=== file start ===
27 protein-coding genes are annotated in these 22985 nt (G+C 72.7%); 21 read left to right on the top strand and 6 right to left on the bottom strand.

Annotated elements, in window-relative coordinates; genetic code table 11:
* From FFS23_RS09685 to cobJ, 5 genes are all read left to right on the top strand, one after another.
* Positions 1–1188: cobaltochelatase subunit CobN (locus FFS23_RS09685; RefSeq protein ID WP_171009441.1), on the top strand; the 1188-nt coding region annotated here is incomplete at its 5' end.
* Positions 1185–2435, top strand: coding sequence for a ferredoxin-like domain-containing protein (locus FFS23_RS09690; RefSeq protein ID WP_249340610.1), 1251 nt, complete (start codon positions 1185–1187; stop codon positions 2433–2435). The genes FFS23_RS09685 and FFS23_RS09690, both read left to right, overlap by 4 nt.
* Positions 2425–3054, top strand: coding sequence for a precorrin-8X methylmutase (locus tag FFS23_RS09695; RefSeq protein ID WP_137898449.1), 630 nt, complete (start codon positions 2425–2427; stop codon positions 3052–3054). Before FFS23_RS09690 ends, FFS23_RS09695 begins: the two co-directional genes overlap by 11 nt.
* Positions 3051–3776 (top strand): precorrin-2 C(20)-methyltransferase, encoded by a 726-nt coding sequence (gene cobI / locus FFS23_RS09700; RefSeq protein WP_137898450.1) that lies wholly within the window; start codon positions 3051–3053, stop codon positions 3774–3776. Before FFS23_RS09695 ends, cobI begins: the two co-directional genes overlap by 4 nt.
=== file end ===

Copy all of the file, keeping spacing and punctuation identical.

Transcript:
27 protein-coding genes are annotated in these 22985 nt (G+C 72.7%); 21 read left to right on the top strand and 6 right to left on the bottom strand.

Annotated elements, in window-relative coordinates; genetic code table 11:
* From FFS23_RS09685 to cobJ, 5 genes are all read left to right on the top strand, one after another.
* Positions 1–1188: cobaltochelatase subunit CobN (locus FFS23_RS09685; RefSeq protein ID WP_171009441.1), on the top strand; the 1188-nt coding region annotated here is incomplete at its 5' end.
* Positions 1185–2435, top strand: coding sequence for a ferredoxin-like domain-containing protein (locus FFS23_RS09690; RefSeq protein ID WP_249340610.1), 1251 nt, complete (start codon positions 1185–1187; stop codon positions 2433–2435). The genes FFS23_RS09685 and FFS23_RS09690, both read left to right, overlap by 4 nt.
* Positions 2425–3054, top strand: coding sequence for a precorrin-8X methylmutase (locus tag FFS23_RS09695; RefSeq protein ID WP_137898449.1), 630 nt, complete (start codon positions 2425–2427; stop codon positions 3052–3054). Before FFS23_RS09690 ends, FFS23_RS09695 begins: the two co-directional genes overlap by 11 nt.
* Positions 3051–3776 (top strand): precorrin-2 C(20)-methyltransferase, encoded by a 726-nt coding sequence (gene cobI / locus FFS23_RS09700; RefSeq protein WP_137898450.1) that lies wholly within the window; start codon positions 3051–3053, stop codon positions 3774–3776. Before FFS23_RS09695 ends, cobI begins: the two co-directional genes overlap by 4 nt.